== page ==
A more recent controversy concerns the use of patient health data. In the debate over the proposed care.data scheme – under which medical records currently held by GP’s would be aggregated into a central database and made available to researchers and companies outside the NHS – it emerged that identifiable patient data from hospitals has apparently already been sold (indirectly) to insurance companies, to the shock and dismay of privacy campaigners and health professionals alike. The body responsible, the HSCIC, have an entry in the register stating who they share personal data with – a copy of which can be seen by searching their registration number (Z8959110) in the ICO’s public portal. (NB: no mention of insurance companies).

A query for organisations who are collecting health data for ‘health administration and services’ purposes returns over 57,000 results. We can refine this to show only those organisations who give this data to ‘traders in personal data’, which yields 840 matches. Many of these appear to be opticians – branches of ‘Specsavers’ make up about a third – so if you’ve had an eye test lately, the results have possibly been aggregated up and sold through third parties. But there also appear to be some other health providers in there with potentially more sensitive data; one of them is an NHS Trust specialising in mental health. There may be a perfectly legitimate and ethical reason why they’re giving away patient data to private data brokers – but I’m struggling to guess what that could be.

Real privacy harms could result from these kinds of data sharing arrangements, even when they don’t contravene data protection law. If I were a member of a trade union, and my employers had any relationship with those 422 companies, I’d want to know about it. If I were a user of an NHS mental health service, I’d want to know if they’re sharing my medical data with data brokers and why. Whether it’s employment history, political affiliations, or health records, authoritative and accurate open data on who knows what about who is a pre-requisite for preventing privacy harms before they arise.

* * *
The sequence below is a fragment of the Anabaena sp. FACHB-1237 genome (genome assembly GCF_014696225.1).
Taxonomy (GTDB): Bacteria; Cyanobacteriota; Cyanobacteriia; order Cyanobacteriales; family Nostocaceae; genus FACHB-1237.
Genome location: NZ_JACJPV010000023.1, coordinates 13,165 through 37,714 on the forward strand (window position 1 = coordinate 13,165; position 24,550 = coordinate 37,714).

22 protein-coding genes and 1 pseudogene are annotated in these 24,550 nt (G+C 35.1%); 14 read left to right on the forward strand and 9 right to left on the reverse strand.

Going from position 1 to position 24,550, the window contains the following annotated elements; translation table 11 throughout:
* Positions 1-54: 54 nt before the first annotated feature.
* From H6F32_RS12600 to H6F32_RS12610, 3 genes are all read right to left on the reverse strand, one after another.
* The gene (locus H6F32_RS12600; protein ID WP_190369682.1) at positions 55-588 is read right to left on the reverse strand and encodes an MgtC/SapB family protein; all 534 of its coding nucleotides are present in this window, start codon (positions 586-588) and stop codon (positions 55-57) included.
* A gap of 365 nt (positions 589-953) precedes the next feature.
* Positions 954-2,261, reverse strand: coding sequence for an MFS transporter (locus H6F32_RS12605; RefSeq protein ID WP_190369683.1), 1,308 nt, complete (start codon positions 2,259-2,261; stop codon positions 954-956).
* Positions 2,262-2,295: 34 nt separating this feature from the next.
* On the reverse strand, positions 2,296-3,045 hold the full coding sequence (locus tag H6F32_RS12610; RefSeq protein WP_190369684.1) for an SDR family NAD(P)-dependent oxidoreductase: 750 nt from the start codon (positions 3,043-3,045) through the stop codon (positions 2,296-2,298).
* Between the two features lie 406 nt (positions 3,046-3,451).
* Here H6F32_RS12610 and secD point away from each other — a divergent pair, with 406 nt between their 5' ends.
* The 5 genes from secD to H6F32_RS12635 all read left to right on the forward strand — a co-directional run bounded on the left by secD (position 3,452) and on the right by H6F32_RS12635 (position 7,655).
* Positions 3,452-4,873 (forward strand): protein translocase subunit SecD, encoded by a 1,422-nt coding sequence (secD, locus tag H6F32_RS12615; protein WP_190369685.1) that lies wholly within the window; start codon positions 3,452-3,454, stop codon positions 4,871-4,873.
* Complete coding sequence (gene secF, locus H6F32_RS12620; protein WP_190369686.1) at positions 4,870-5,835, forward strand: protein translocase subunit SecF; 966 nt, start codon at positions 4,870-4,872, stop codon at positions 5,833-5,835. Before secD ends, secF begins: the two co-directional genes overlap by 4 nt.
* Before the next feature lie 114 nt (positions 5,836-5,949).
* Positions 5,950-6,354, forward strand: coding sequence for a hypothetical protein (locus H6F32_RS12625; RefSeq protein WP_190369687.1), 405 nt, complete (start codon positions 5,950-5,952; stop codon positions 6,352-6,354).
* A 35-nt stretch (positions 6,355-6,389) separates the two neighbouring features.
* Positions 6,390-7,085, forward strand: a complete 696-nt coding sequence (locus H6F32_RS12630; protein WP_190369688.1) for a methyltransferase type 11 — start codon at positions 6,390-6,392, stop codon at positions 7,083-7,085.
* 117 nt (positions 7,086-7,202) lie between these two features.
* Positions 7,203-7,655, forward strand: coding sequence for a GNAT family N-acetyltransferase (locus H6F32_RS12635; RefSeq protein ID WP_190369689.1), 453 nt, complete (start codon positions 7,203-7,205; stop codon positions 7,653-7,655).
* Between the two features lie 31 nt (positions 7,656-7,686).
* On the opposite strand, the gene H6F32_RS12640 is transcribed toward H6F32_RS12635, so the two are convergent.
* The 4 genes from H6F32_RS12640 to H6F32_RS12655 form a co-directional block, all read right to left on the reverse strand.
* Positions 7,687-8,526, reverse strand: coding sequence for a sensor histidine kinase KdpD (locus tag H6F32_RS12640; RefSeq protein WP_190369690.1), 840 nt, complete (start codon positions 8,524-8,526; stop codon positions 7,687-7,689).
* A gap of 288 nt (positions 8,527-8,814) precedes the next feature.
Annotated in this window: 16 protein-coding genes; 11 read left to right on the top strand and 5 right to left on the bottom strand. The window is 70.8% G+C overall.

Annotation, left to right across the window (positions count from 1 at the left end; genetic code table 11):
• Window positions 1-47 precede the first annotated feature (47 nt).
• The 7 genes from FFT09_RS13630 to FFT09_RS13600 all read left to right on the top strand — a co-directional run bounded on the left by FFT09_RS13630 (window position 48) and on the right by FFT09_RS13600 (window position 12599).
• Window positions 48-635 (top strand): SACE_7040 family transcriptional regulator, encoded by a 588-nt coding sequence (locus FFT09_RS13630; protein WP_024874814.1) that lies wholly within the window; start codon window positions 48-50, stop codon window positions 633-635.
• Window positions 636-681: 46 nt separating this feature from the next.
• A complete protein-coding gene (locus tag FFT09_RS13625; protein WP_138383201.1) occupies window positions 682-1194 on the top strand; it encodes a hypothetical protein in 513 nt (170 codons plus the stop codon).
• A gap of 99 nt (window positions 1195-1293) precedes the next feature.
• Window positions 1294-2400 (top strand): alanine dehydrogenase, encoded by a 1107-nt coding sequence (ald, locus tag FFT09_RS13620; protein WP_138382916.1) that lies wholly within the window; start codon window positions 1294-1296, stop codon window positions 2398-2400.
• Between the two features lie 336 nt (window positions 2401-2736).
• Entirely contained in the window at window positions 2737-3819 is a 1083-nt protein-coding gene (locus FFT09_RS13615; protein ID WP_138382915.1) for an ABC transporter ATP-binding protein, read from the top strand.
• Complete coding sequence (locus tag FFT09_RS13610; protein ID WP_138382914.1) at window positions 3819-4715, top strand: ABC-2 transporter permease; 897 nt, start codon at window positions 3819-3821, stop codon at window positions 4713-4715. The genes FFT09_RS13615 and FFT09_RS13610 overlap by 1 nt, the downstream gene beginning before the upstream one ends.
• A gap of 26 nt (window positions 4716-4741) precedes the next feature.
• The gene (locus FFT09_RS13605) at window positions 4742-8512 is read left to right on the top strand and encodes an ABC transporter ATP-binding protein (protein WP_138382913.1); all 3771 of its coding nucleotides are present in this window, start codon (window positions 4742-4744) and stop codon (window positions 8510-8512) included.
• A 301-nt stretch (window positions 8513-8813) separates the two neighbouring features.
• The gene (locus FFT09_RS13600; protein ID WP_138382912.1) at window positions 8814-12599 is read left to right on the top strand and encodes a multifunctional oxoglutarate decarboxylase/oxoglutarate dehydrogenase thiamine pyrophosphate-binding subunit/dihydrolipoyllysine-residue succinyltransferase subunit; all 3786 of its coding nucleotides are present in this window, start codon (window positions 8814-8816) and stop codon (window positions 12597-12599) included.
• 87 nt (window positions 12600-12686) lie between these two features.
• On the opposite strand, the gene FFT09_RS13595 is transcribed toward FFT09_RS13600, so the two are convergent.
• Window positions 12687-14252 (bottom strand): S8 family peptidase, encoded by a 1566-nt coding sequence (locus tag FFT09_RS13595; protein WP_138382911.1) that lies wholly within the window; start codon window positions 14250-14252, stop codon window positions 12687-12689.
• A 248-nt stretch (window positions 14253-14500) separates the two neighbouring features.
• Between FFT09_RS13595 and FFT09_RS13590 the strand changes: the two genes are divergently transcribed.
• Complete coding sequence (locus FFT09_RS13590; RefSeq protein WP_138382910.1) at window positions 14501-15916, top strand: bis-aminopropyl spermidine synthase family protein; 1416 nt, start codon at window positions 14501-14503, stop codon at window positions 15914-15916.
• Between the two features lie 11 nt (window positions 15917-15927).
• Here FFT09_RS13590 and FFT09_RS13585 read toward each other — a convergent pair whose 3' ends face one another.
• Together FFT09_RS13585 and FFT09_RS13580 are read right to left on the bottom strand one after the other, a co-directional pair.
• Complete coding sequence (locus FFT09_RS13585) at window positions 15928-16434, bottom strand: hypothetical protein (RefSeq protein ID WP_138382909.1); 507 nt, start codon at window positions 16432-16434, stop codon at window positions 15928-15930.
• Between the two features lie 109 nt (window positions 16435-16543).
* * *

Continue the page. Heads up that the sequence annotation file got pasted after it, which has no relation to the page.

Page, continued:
Publishing this information in obscure, unreadable and hidden privacy policies and impact assessments is not enough to achieve meaningful transparency. There’s simply too much of it out there to capture in a piecemeal fashion, in hidden web pages and PDFs. To identify the good and bad things companies do with our personal information, we need more data, in a more detailed, accurate, machine-readable and open format. In the long run, we need to apply the tools of ‘big data’ to drive new services for better privacy management in the public and private sector, as well as for individuals themselves.

So while there are genuine tensions between openness and privacy, there are also harmonies. When it comes to the organisations, businesses and institutions that shape our lives and livelihoods, transparency about how they use our personal data is essential. It’s the first step towards a new privacy infrastructure fit for the digital age – and open data has a crucial part to play.

Further links:
See the github project report for more on the data source itself – contributions / forks are very welcome. See my previous thoughts on how openness can help rather than hinder privacy here and here, and my musings on the care.data scheme shortly before it was postponed.

One response to “What do they know about me? Open data on how organisations use personal data”

  1. […] recently wrote a guest post for the Open Knowledge Foundation’s working group on Personal Data and Privacy Working Group. […]